It may be objected, 'But some received principles, especially on the highest and most vital subjects are more than half-truths.' This objection is not sound. Even the Christian morality is incomplete and one-sided, and unless ideas and feelings not sanctioned by it had contributed to the formation of European life and character, human affairs would have been in a worse condition than they are.


WE have seen that opinions should be freely formed and freely expressed. How about actions? If a man refrains from molesting others in what concerns them and merely acts according to his own inclination and judgement in things which concern himself, the same reasons which show that opinion should be free prove also that he should be allowed to carry his opinions into action. As it is useful that while mankind are imperfect there should be different opinions, so it is useful that there should be different experiments of living, that free scope should be given to varieties of character short of injury to others, and that the worth of different modes of life should be proved practically. It is desirable, in short, that in things which do not primarily concern others, individuality should assert itself. When traditions or customs of other people are the rule of conduct, there is wanting one of the principal ingredients of human happiness and quite the chief ingredient of individual and social progress.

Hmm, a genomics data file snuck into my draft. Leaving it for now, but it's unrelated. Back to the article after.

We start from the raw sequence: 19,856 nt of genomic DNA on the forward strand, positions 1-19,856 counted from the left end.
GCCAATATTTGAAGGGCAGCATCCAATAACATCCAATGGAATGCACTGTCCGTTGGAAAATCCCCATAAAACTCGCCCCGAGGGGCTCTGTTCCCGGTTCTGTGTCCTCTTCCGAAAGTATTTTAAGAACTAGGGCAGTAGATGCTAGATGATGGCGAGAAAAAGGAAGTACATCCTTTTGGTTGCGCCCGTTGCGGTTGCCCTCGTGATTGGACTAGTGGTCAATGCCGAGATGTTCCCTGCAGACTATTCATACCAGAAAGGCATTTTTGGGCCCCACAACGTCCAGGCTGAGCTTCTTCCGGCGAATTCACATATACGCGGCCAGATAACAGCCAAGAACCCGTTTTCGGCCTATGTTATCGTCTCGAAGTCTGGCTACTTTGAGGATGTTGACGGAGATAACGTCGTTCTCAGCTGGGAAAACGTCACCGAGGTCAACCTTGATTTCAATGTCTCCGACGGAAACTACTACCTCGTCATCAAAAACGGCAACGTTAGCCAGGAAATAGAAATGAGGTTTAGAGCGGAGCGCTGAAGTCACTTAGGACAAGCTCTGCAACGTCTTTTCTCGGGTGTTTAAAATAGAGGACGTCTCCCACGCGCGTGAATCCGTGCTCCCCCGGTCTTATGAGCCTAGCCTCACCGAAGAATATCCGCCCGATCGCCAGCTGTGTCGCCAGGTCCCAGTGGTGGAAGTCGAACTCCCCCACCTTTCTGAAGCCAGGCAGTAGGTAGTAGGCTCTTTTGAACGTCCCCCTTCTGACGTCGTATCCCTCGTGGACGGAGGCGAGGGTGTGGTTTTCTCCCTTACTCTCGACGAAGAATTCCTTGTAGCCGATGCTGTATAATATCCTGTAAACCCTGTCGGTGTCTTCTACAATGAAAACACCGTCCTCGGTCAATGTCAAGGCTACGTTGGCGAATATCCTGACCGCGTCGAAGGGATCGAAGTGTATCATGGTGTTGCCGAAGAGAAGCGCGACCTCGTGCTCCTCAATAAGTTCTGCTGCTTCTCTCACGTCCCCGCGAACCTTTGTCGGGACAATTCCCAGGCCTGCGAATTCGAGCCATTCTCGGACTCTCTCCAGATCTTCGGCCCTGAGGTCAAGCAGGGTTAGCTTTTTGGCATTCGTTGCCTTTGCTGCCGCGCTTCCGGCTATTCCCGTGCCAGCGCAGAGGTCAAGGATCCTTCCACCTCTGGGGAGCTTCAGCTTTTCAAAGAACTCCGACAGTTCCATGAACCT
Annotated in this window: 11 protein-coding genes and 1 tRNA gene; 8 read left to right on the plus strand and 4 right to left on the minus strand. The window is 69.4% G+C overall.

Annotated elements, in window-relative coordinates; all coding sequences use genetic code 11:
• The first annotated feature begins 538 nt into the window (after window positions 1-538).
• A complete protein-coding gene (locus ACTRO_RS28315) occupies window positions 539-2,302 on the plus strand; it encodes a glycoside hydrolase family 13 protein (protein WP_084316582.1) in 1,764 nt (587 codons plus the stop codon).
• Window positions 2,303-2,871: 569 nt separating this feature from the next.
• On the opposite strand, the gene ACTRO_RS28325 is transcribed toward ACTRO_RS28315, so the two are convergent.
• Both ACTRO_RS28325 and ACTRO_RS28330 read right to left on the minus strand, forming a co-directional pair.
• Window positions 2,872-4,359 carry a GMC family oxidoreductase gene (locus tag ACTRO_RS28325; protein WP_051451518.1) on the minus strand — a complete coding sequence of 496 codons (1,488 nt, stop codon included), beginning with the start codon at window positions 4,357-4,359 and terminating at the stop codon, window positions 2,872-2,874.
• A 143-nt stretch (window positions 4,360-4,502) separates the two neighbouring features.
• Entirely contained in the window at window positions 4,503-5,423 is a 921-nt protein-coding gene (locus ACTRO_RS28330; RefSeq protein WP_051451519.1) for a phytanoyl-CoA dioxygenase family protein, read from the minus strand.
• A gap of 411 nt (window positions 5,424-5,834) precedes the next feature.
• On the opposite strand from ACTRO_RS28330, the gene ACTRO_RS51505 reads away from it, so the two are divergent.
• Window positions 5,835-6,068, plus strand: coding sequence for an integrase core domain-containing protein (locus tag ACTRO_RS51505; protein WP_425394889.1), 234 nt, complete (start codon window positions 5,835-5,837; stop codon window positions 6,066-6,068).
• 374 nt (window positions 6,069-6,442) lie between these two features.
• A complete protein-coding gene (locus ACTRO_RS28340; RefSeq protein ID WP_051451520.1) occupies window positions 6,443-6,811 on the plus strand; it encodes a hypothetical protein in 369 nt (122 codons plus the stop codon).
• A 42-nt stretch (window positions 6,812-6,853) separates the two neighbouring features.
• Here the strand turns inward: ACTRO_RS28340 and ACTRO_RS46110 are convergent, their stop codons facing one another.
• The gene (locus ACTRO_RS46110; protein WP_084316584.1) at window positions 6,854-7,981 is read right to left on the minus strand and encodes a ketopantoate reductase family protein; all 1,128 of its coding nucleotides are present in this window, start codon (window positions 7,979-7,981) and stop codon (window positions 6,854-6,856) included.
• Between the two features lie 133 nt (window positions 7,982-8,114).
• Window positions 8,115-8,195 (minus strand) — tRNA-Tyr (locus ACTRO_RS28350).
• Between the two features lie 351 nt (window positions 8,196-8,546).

No one's idea of excellence in conduct is that people should do absolutely nothing but copy one another. On the other hand, it would be absured to pretend that people ought to live as if experience had as yet done nothing towards showing that one mode of existence or of conduct is preferable to another. No one denies that people should be so taught and trained in youth as to know and benefit by the results of human experience. But it is the privilege of a mature man to use and interpret experience in his own way. He who lets the world, or his own portion of it, choose his plan of life for him has no need of any other faculty than the ape-like one of imitation. He, on the other hand, who chooses his plan for himself, employs all his faculties--reasoning, foresight, activity, discrimination, resolution, self-control. We wish not automatons, but living originating men and women.

Nevertheless it may be maintained that strong desires and passions are a peril and a snare. Yet it is desires and impulses which constitute character, and one with no desires and impulses of his own has no more character than a steam-engine. An energetic character implies strong, spontaneous impulses under the control of a strong will; and such characters are desirable, since the danger which threatens modern society is not excess but deficiency of personal impulses and preferences.